Reviewing “MANAKAMANA” at the Locarno Film Festival in August, I called this latest effort from the Harvard Sensory Ethnography Lab that produced last year’s experimental fishing documentary “Leviathan” the must-see cinematic experience of the year. I believe the hyperbole is justified, but only if you’re willing to give yourself over to an extremely immersive, introspective viewing process: Shot with a static camera exclusively within the confines of a cable car as it travels up and down the Nepal Valley for a series of 10-minute rides, “MANAKAMANA” contains nothing traditionally movie-like in its progression. And that’s exactly what makes it one of the most engrossing cinematic achievements to come along since… well, since “Leviathan.”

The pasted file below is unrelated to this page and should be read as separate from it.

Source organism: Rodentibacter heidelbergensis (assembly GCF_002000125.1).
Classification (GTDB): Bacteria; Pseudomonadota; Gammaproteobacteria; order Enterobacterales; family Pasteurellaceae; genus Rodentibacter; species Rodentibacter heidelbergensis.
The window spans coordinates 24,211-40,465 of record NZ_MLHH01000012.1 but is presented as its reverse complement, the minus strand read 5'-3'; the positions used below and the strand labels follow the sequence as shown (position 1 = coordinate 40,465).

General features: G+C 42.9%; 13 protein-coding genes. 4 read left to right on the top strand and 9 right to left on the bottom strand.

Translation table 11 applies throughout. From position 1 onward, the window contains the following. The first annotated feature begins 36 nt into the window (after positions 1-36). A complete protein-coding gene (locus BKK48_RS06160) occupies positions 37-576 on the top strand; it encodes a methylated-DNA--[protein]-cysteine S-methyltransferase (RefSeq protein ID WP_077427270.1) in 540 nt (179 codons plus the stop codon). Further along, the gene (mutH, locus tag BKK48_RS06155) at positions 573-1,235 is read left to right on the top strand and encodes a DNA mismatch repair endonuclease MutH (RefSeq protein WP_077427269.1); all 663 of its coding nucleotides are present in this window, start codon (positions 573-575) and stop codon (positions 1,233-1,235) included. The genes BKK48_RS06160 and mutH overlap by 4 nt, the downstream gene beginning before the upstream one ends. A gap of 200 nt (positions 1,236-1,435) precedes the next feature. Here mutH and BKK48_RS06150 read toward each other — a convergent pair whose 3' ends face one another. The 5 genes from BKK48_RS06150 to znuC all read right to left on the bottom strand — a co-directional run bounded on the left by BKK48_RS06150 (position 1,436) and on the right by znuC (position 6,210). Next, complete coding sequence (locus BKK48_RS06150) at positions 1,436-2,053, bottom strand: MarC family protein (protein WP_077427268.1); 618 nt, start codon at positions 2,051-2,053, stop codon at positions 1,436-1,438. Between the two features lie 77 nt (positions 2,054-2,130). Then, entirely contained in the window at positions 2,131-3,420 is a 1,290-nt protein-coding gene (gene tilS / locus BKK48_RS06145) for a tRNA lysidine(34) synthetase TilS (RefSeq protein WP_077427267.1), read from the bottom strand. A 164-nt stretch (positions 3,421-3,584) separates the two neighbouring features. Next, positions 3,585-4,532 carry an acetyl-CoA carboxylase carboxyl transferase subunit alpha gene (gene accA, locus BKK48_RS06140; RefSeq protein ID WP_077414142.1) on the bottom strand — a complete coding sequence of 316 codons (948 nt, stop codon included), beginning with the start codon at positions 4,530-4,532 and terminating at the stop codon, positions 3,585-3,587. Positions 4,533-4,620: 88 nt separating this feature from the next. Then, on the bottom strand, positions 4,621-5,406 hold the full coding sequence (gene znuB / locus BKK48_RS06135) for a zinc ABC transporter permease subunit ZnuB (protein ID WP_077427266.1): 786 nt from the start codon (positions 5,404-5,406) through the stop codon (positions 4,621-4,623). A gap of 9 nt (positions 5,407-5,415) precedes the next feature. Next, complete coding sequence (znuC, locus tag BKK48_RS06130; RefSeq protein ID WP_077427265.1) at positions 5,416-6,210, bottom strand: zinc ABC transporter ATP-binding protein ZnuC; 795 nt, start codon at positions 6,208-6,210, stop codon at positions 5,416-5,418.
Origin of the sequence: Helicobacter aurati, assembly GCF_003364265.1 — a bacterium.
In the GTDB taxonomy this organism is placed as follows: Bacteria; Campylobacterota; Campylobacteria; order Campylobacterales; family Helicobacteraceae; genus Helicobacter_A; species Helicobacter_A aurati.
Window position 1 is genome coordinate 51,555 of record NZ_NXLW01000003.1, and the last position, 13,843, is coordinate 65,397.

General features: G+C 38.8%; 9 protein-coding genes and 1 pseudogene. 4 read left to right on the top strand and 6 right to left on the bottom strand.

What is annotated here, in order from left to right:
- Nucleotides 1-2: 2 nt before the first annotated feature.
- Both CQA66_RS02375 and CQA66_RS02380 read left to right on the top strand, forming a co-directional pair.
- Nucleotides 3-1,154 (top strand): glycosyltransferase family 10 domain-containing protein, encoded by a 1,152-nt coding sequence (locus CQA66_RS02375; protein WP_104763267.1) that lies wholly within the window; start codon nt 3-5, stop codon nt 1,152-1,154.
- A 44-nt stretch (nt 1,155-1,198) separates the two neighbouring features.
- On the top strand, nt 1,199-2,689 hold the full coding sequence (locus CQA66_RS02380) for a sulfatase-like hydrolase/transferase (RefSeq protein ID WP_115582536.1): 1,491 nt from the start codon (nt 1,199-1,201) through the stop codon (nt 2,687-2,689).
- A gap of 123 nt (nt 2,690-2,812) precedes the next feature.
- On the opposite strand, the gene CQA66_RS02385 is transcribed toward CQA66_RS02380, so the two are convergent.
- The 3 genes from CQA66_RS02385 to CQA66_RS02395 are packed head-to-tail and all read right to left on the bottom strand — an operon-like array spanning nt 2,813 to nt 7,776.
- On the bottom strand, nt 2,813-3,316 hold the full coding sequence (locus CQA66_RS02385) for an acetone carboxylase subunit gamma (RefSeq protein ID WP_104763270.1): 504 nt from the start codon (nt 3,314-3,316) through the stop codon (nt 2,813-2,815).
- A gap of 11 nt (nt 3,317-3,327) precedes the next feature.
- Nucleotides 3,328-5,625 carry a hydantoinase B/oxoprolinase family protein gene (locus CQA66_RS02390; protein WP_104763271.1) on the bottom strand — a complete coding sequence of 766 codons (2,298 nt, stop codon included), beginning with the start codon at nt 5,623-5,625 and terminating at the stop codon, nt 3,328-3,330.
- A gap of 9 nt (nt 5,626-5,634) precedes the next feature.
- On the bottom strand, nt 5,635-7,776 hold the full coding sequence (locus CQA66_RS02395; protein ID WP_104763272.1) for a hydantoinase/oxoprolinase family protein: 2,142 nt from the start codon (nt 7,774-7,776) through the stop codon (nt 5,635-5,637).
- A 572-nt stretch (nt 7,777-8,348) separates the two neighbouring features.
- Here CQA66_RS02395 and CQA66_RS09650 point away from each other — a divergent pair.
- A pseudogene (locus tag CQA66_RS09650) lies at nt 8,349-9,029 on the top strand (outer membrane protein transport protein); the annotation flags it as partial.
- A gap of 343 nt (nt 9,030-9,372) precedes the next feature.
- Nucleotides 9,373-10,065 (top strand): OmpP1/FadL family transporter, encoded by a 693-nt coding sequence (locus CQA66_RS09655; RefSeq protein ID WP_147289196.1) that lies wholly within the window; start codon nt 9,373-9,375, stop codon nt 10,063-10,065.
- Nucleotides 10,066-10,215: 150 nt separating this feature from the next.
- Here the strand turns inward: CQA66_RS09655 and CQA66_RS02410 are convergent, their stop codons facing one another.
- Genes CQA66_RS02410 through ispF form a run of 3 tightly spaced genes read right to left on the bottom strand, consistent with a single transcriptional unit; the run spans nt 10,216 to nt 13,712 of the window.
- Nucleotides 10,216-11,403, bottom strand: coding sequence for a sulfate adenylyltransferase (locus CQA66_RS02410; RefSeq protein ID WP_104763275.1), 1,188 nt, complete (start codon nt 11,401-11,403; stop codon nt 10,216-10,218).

“The Missing Picture”
Cambodian director Rithy Panh’s diary film focuses on his nightmarish childhood experiences witnessing his family’s dissolution under the dictatorial grip of the Khmer Rouge in the late ’70s. Panh provides a mesmerizing gateway to his memories with a provocative blend of nostalgia and dread. The title refers to the lack of photographic documentation of his experiences due to their destruction by the regime, a void that Panh fills with clay figures recreating scenes of his old town as well as the harsh labor forced on his relatives. Panh’s first-person voiceover provides an intimate guide to the dioramas that’s about as close as anyone can come to actually being there — and yet Panh mercifully makes the experience into an elegant expression of grief rather than simply an overview of his loss. Just as Lanzmann deepens his Holocaust documentaries by avoiding the use of archival footage, Panh’s imagery invades viewers’ imaginations and obtains a greater sense of realism than any single image could possibly convey.